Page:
Me: 1. Note that the 484 statistic is for mass murders (like the one today) rather than violent crime in general. Not sure what the numbers are for violent crime, but I know it’s been on the decline for something like thirty years despite constant calls for increased police militarization (most police shootings are drug-related anyway).
2. If violent crime went down, or regardless of decrease/increase was less without cops than the total of violent crime deaths+cop shooting deaths with cops… then cops are obviously hurting us, right? Cops aren’t a solution to violent crime if MORE PEOPLE DIE with cops than without.
What’s a better solution? Well, that question requires a lot of setting assumptions first, because a world without cops would be vastly different… as I said, cops are first and foremost tools of enforcing state power and the corporate privileges granted by state power. The law, after all, is only the law to the degree that the violence monopolized by cops enforces it; if there’s no violence behind it–the threat of death or imprisonment–it’s not a law, it’s a suggestion. So without cops, there is literally no law in the sense that we think of. (Which also points to why our conception of laws as formal rules set forth by legislature is completely bullshit; the law is what the police and the state’s attorneys and the judges say it is, which is vastly different from what the laws on paper say, as anyone involved with drug prosecutions can tell you.) So without cops, there is no state, just voluntary associations.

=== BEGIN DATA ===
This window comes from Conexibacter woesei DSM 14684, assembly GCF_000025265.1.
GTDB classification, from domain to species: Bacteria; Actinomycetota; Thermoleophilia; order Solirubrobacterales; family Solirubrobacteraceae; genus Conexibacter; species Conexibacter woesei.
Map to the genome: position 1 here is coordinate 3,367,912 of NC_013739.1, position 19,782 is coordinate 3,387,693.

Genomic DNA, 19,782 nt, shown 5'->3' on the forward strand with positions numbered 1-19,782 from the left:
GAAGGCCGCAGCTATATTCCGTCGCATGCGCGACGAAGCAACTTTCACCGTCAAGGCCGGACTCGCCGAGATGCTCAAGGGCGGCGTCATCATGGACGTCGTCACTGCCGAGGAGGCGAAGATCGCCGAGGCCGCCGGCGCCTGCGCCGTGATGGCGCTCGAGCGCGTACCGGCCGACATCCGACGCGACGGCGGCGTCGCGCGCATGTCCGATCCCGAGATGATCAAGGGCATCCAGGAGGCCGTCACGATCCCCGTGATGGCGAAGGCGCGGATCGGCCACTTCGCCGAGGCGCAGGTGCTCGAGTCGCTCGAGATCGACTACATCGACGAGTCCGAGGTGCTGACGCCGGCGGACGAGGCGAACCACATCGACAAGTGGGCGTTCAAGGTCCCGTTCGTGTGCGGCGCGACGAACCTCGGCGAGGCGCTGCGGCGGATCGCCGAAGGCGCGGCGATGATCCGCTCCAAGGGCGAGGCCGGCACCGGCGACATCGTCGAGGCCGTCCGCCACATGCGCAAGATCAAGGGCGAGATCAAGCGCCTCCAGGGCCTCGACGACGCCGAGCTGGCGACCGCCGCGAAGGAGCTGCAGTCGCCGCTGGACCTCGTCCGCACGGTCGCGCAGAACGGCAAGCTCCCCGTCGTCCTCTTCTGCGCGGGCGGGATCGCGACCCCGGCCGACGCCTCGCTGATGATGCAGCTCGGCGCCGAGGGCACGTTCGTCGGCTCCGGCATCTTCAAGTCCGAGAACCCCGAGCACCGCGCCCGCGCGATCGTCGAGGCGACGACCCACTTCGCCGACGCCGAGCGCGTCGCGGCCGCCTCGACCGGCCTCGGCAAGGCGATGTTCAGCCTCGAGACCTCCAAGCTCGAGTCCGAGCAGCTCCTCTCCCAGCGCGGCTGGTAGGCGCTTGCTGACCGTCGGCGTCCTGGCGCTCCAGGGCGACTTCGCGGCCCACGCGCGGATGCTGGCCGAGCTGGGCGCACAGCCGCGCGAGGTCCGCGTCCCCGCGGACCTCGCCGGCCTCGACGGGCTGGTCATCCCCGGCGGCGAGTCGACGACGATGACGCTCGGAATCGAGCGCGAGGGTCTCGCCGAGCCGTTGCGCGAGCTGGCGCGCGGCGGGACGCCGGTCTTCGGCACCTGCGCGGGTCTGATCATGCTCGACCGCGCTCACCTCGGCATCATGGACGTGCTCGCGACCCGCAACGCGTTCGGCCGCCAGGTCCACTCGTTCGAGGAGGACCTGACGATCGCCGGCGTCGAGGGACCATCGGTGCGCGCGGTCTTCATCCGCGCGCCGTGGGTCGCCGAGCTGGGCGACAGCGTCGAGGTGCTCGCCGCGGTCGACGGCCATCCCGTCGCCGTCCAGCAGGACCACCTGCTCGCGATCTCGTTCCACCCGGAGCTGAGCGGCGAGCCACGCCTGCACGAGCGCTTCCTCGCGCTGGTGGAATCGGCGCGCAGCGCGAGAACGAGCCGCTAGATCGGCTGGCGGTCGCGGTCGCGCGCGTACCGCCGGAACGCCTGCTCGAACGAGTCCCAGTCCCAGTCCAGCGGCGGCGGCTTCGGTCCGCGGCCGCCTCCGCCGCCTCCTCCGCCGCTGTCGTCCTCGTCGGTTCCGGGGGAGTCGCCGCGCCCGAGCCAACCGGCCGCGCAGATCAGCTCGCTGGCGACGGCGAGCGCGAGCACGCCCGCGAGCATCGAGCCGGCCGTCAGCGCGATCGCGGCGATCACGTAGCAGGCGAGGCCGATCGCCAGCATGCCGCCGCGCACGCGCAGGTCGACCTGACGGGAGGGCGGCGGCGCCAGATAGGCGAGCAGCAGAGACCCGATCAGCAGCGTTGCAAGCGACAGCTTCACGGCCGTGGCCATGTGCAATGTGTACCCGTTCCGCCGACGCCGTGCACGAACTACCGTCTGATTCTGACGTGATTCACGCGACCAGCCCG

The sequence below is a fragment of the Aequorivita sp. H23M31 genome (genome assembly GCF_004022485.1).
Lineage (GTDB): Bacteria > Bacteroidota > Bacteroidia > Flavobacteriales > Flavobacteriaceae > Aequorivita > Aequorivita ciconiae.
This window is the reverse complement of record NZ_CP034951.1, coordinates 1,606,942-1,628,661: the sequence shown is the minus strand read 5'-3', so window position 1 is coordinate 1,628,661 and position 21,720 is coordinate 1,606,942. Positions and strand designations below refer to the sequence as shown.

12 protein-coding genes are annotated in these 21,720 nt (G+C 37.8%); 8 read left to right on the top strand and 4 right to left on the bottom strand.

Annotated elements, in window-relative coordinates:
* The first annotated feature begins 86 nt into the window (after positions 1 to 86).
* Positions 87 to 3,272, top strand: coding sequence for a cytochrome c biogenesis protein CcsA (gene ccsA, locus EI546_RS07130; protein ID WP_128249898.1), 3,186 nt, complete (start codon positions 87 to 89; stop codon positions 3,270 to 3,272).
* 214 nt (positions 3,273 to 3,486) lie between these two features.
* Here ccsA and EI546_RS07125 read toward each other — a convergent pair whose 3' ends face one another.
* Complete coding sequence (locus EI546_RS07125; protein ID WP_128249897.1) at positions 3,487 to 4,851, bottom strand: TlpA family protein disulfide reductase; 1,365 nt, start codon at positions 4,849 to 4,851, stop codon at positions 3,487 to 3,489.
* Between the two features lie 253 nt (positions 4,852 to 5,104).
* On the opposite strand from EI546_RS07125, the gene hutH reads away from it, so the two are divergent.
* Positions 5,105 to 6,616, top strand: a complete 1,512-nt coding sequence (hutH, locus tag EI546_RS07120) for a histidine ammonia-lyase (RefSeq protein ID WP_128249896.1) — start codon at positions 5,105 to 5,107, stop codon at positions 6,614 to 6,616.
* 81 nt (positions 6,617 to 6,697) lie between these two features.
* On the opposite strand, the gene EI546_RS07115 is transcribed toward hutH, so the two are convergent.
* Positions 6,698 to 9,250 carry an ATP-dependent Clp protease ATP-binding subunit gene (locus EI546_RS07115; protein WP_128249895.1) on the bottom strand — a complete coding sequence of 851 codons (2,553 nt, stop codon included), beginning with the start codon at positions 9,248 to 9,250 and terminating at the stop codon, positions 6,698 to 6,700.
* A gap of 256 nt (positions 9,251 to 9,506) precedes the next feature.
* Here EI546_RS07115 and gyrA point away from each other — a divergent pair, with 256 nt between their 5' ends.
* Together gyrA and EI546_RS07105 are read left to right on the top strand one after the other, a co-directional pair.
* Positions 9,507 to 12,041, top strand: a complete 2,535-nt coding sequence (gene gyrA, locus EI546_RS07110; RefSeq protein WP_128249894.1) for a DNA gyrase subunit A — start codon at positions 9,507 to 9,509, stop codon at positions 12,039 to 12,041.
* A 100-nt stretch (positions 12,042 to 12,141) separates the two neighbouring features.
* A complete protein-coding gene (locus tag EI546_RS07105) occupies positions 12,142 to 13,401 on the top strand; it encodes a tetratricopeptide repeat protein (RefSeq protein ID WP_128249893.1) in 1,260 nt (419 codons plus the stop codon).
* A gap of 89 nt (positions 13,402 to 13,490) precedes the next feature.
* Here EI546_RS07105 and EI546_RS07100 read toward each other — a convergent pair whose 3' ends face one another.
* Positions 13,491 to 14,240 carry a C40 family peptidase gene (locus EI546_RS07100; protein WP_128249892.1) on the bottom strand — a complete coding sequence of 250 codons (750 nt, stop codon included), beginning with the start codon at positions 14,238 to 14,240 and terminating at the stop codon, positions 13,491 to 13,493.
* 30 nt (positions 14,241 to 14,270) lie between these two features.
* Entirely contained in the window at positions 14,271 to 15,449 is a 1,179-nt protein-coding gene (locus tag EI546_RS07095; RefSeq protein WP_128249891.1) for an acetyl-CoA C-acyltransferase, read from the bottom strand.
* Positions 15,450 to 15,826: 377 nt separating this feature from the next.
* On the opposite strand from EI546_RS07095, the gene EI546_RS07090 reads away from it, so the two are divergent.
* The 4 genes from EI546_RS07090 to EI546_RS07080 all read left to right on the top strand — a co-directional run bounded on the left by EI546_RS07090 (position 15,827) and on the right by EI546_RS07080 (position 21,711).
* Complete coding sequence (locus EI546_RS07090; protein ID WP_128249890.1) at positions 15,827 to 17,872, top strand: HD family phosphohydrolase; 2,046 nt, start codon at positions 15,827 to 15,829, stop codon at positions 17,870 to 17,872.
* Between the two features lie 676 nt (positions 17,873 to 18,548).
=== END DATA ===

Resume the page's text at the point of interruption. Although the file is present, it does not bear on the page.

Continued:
Of course, any such thought experiment immediately comes to the question of, without cops or the state, wouldn’t some gang organize themselves and take over?
And the answer is: yes. And they’d call themselves the cops/the state. The cops are the cops because they’re the gang with the biggest guns (or are backed by the gang with the biggest guns, the US military) and the most willing to use them to achieve power. Everything else is dressing.
Dan: Idk about the rest of the country, but I know the murder rate, and just shootings in general are way up in Chicago this year from last year, lots of them gang related, or just innocent people caught in crossfire, the city is quite fucked up, in the short term what would you propose for a situation like ours